3. Outline in its report to the UN General Assembly, with the maximum degree of detail, a legal framework that will facilitate the prohibition and elimination of nuclear weapons under strict international control, which should be negotiated without delay in a forum open to all states and blockable by none.

Susi Snyder,  PAX

Hirotsugu Terasaki, Soka Gakkai International (SGI)

Emily E. Welty, World Council of Churches (WCC)

 

Tags: , ,


About the Author

Susi is the project lead for the PAX No Nukes project, she also coordinates the Don’t Bank on the Bomb research and campaign. She is an expert on nuclear weapons, with over two decades experience working at the intersect between nuclear weapons and human rights. In addition to the annual Don't Bank on the Bomb reports, Susi has published numerous reports and articles, including Banned but Allied: Next steps for NATO Alliance members after the adoption of the Treaty on the Prohibition of Nuclear Weapons (2018); Escalating tensions: The perfect time to negotiate the outlaw and elimination of nuclear weapons(2015); Dealing with a ban (2015); The Rotterdam Blast: The immediate humanitarian consequences of a 12 kiloton nuclear explosion (2014); ‘Disarm, dismantle and make a profit: A cost-benefit analysis of nuclear modernisation versus nuclear disarmament’ (2013), and Withdrawal Issues: What NATO countries say about the future of tactical nuclear weapons in Europe (2011). She represents PAX on the International Steering Group of the 2017 Nobel Peace Prize winning International Campaign to Abolish Nuclear Weapons. Susi is a 2016 Nuclear Free Future Award Laureate. Previously, Mrs. Snyder served as the Secretary General of the Women's International League for Peace and Freedom (WILPF) at their Geneva secretariat, and she is still President of the WILPF United Nations Office. She was named Hero of Las Vegas in 2001 for her work with Indigenous populations against US nuclear weapons development and nuclear waste dumping. Susi currently lives in Utrecht, the Netherlands with her husband and son.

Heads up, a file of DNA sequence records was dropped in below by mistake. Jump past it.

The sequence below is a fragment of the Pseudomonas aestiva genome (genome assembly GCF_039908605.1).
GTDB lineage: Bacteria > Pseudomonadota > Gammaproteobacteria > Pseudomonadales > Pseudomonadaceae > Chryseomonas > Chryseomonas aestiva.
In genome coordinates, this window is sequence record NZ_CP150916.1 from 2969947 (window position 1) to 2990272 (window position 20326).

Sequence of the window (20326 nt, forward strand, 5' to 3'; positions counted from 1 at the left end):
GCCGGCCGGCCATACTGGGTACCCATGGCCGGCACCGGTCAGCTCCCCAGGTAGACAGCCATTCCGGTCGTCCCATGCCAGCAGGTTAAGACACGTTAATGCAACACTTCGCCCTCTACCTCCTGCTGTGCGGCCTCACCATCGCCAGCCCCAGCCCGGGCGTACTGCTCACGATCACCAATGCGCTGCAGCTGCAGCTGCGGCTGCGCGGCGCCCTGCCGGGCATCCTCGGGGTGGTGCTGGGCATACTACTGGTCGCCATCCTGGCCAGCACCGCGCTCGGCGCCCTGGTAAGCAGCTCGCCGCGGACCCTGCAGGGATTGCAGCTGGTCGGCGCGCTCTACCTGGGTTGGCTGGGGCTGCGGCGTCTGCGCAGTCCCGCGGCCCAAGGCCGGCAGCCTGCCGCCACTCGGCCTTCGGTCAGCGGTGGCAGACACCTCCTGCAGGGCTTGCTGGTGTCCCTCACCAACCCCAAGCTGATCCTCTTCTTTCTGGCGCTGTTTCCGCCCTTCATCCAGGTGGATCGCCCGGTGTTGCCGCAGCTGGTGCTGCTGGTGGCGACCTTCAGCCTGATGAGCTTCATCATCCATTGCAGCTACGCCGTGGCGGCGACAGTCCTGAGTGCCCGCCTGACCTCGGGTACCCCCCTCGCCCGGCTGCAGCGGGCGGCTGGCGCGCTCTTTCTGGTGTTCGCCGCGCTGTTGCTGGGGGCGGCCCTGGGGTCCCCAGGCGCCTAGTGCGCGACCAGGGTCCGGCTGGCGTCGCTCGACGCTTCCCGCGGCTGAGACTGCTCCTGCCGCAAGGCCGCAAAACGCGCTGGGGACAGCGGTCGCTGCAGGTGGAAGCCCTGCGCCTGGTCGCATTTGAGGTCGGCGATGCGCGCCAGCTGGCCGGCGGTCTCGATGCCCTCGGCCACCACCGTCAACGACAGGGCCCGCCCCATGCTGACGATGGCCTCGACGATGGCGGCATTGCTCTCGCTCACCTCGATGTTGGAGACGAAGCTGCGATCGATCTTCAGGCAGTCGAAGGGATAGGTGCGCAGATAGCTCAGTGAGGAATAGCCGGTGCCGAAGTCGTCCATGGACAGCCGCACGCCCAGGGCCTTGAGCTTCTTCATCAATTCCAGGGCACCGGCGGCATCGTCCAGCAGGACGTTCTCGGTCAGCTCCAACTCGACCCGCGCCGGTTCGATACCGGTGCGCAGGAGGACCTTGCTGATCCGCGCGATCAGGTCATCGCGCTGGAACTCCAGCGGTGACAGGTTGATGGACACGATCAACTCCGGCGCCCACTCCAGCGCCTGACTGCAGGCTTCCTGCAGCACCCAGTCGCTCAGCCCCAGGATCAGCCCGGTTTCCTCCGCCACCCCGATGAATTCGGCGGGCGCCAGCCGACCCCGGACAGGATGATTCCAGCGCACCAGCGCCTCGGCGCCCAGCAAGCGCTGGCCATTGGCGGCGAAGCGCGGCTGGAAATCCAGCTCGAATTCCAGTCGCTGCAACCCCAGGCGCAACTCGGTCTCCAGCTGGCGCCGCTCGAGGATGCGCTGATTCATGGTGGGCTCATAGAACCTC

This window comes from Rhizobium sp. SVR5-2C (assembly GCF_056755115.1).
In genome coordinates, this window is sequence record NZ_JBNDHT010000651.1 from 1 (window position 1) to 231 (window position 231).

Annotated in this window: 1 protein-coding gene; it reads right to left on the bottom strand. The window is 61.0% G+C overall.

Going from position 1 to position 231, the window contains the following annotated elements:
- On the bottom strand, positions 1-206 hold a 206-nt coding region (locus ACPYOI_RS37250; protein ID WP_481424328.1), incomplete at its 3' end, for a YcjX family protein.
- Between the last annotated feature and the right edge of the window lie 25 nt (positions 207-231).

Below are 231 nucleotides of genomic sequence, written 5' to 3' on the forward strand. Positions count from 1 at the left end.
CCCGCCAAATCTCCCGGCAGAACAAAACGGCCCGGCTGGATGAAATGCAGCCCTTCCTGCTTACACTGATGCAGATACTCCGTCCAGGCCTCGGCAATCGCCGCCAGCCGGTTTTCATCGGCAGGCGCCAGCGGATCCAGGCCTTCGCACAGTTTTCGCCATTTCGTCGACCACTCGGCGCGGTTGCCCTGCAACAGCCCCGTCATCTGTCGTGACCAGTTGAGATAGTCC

Comments are closed.

Back to Top ↑

PAX